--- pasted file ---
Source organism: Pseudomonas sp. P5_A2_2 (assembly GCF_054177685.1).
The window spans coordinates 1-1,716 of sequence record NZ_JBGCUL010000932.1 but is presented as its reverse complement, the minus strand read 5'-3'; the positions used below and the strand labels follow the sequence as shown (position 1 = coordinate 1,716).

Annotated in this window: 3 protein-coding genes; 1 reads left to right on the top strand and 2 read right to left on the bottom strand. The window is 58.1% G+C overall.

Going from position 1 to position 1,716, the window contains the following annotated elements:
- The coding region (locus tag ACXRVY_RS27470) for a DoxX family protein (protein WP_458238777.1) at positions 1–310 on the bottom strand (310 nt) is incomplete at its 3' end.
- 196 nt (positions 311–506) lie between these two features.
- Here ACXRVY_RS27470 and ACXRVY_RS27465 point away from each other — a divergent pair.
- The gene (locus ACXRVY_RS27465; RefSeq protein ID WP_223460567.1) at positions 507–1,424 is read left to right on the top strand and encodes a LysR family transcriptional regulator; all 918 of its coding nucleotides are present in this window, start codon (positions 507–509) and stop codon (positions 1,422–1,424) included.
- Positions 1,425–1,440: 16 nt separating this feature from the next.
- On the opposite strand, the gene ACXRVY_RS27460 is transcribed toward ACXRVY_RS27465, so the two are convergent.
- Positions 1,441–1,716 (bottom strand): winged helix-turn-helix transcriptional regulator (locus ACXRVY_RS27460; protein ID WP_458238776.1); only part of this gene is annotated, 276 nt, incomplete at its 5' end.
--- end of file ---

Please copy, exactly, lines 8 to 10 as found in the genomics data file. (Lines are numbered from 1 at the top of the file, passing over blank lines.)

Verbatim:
- The gene (locus ACXRVY_RS27465; RefSeq protein ID WP_223460567.1) at positions 507–1,424 is read left to right on the top strand and encodes a LysR family transcriptional regulator; all 918 of its coding nucleotides are present in this window, start codon (positions 507–509) and stop codon (positions 1,422–1,424) included.
- Positions 1,425–1,440: 16 nt separating this feature from the next.
- On the opposite strand, the gene ACXRVY_RS27460 is transcribed toward ACXRVY_RS27465, so the two are convergent.